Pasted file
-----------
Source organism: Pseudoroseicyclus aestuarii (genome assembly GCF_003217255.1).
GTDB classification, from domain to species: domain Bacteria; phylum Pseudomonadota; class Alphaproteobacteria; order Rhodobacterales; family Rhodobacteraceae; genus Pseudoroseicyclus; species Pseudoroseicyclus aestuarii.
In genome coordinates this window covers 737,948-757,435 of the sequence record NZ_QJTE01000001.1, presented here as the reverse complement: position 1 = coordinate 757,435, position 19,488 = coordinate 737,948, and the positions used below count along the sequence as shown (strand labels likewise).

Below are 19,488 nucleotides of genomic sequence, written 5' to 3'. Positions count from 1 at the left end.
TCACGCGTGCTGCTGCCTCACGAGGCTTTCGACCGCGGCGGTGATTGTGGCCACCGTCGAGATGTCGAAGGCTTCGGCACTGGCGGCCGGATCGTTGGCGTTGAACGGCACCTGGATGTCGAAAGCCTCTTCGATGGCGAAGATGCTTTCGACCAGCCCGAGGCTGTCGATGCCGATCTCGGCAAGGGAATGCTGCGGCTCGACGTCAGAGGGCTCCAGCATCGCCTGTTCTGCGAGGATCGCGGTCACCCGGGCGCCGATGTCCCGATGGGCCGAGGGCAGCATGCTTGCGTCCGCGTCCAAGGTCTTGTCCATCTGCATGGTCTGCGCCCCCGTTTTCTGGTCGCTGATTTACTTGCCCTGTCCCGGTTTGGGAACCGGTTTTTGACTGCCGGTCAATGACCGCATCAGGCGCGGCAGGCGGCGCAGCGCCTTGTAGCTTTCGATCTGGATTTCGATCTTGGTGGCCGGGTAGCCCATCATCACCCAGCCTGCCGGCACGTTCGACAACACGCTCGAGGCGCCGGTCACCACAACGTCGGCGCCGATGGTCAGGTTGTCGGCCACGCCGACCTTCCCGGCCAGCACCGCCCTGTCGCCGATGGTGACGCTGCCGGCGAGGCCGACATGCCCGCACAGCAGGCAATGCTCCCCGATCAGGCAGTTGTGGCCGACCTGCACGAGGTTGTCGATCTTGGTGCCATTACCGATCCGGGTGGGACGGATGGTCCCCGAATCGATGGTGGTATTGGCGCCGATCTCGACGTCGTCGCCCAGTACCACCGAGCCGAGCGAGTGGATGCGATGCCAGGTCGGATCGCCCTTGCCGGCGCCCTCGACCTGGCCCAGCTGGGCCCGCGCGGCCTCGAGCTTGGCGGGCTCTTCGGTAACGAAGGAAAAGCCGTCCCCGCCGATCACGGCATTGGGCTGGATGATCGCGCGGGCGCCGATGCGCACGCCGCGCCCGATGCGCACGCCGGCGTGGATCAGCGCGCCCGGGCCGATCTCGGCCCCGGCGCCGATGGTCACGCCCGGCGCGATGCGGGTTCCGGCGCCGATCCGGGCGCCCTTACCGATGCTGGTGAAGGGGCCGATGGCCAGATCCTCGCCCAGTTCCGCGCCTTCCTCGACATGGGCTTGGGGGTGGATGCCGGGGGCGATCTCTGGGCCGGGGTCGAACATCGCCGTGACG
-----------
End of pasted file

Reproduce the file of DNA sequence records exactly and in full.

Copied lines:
Source organism: Pseudoroseicyclus aestuarii (genome assembly GCF_003217255.1).
GTDB classification, from domain to species: domain Bacteria; phylum Pseudomonadota; class Alphaproteobacteria; order Rhodobacterales; family Rhodobacteraceae; genus Pseudoroseicyclus; species Pseudoroseicyclus aestuarii.
In genome coordinates this window covers 737,948-757,435 of the sequence record NZ_QJTE01000001.1, presented here as the reverse complement: position 1 = coordinate 757,435, position 19,488 = coordinate 737,948, and the positions used below count along the sequence as shown (strand labels likewise).

Below are 19,488 nucleotides of genomic sequence, written 5' to 3'. Positions count from 1 at the left end.
TCACGCGTGCTGCTGCCTCACGAGGCTTTCGACCGCGGCGGTGATTGTGGCCACCGTCGAGATGTCGAAGGCTTCGGCACTGGCGGCCGGATCGTTGGCGTTGAACGGCACCTGGATGTCGAAAGCCTCTTCGATGGCGAAGATGCTTTCGACCAGCCCGAGGCTGTCGATGCCGATCTCGGCAAGGGAATGCTGCGGCTCGACGTCAGAGGGCTCCAGCATCGCCTGTTCTGCGAGGATCGCGGTCACCCGGGCGCCGATGTCCCGATGGGCCGAGGGCAGCATGCTTGCGTCCGCGTCCAAGGTCTTGTCCATCTGCATGGTCTGCGCCCCCGTTTTCTGGTCGCTGATTTACTTGCCCTGTCCCGGTTTGGGAACCGGTTTTTGACTGCCGGTCAATGACCGCATCAGGCGCGGCAGGCGGCGCAGCGCCTTGTAGCTTTCGATCTGGATTTCGATCTTGGTGGCCGGGTAGCCCATCATCACCCAGCCTGCCGGCACGTTCGACAACACGCTCGAGGCGCCGGTCACCACAACGTCGGCGCCGATGGTCAGGTTGTCGGCCACGCCGACCTTCCCGGCCAGCACCGCCCTGTCGCCGATGGTGACGCTGCCGGCGAGGCCGACATGCCCGCACAGCAGGCAATGCTCCCCGATCAGGCAGTTGTGGCCGACCTGCACGAGGTTGTCGATCTTGGTGCCATTACCGATCCGGGTGGGACGGATGGTCCCCGAATCGATGGTGGTATTGGCGCCGATCTCGACGTCGTCGCCCAGTACCACCGAGCCGAGCGAGTGGATGCGATGCCAGGTCGGATCGCCCTTGCCGGCGCCCTCGACCTGGCCCAGCTGGGCCCGCGCGGCCTCGAGCTTGGCGGGCTCTTCGGTAACGAAGGAAAAGCCGTCCCCGCCGATCACGGCATTGGGCTGGATGATCGCGCGGGCGCCGATGCGCACGCCGCGCCCGATGCGCACGCCGGCGTGGATCAGCGCGCCCGGGCCGATCTCGGCCCCGGCGCCGATGGTCACGCCCGGCGCGATGCGGGTTCCGGCGCCGATCCGGGCGCCCTTACCGATGCTGGTGAAGGGGCCGATGGCCAGATCCTCGCCCAGTTCCGCGCCTTCCTCGACATGGGCTTGGGGGTGGATGCCGGGGGCGATCTCTGGGCCGGGGTCGAACATCGCCGTGACG